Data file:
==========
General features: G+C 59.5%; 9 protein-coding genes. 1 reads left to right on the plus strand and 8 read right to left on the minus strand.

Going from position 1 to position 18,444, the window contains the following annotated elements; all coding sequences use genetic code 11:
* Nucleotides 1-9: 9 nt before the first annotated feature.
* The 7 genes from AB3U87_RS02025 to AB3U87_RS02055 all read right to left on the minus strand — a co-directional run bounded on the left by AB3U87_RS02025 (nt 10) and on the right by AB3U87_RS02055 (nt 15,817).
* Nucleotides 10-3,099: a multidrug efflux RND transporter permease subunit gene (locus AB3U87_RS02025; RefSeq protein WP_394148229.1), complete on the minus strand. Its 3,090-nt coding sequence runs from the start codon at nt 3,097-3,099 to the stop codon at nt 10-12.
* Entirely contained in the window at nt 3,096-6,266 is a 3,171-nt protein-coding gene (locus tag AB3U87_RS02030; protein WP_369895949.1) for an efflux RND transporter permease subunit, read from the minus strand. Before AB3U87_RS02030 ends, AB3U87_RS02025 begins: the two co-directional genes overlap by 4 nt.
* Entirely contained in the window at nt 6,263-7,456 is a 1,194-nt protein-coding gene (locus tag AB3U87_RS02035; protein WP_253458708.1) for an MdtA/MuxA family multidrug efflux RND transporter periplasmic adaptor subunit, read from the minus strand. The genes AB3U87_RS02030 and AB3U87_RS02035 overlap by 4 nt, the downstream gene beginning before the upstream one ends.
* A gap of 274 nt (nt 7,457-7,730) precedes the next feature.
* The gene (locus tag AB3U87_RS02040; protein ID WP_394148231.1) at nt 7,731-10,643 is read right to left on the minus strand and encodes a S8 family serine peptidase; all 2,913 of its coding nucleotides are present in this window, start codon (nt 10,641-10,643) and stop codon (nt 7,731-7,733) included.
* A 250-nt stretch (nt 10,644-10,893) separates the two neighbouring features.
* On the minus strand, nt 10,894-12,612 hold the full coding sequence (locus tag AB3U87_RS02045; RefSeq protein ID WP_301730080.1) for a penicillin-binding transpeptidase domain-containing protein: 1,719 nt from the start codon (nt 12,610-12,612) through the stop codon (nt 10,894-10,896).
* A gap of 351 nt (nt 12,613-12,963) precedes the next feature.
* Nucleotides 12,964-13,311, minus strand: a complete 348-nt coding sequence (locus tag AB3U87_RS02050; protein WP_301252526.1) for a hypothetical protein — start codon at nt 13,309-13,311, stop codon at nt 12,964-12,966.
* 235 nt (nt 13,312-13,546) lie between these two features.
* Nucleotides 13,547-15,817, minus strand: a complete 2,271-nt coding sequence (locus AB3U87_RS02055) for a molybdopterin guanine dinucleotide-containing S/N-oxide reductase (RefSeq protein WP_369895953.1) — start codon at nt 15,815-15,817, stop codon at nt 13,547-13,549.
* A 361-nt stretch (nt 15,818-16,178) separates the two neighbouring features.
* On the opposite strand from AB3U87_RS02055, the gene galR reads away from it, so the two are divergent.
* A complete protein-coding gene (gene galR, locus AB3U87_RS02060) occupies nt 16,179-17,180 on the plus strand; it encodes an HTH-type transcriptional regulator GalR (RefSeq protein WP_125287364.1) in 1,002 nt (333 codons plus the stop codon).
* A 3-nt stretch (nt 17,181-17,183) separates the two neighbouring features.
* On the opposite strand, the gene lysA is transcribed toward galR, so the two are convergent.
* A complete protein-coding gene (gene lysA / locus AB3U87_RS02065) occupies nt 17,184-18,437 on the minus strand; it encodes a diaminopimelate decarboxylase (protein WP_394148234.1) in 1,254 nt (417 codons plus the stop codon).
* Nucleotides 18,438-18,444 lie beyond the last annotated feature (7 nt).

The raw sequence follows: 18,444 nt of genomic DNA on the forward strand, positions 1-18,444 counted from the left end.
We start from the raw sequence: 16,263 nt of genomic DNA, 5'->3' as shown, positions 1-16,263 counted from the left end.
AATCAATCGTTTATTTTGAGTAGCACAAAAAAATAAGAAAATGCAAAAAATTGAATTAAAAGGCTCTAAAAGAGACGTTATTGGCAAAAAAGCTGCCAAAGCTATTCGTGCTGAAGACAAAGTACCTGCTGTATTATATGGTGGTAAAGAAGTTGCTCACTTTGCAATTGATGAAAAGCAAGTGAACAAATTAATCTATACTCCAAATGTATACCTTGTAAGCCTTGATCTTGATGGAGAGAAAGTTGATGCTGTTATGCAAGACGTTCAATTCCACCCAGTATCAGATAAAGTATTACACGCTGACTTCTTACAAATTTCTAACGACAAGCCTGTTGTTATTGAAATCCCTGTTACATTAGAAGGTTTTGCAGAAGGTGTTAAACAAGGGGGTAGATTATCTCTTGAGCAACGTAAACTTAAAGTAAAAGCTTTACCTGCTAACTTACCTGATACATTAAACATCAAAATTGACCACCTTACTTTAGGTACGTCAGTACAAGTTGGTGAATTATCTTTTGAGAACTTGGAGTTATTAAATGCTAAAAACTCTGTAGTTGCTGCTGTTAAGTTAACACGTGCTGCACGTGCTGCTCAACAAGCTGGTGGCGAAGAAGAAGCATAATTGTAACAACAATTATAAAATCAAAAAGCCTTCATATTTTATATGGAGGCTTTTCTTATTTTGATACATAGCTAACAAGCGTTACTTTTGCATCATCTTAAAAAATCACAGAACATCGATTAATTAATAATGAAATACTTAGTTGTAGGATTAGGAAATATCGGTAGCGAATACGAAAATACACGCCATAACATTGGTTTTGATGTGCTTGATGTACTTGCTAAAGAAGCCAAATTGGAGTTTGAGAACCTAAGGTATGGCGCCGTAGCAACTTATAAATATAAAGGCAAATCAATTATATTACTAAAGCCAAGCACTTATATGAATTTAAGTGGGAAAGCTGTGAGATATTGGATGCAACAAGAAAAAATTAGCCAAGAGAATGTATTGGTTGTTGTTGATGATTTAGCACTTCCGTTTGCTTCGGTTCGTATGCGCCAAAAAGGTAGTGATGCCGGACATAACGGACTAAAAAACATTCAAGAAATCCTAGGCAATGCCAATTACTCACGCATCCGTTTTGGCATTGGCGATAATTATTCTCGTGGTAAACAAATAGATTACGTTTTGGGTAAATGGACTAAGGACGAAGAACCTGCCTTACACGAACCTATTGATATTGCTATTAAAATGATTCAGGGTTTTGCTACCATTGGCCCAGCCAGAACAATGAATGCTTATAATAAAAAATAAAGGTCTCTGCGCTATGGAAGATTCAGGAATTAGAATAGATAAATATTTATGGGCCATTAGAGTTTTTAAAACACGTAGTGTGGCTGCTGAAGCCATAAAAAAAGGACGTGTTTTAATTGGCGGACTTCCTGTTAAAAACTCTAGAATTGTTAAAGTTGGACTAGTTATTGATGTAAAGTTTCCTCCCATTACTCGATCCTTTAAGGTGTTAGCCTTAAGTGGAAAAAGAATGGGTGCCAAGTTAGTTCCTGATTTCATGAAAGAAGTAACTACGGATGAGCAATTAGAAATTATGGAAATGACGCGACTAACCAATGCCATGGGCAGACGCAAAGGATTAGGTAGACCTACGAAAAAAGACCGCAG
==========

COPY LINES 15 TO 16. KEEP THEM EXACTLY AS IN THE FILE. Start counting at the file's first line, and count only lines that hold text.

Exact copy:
* Nucleotides 13,547-15,817, minus strand: a complete 2,271-nt coding sequence (locus AB3U87_RS02055) for a molybdopterin guanine dinucleotide-containing S/N-oxide reductase (RefSeq protein WP_369895953.1) — start codon at nt 15,815-15,817, stop codon at nt 13,547-13,549.
* A 361-nt stretch (nt 15,818-16,178) separates the two neighbouring features.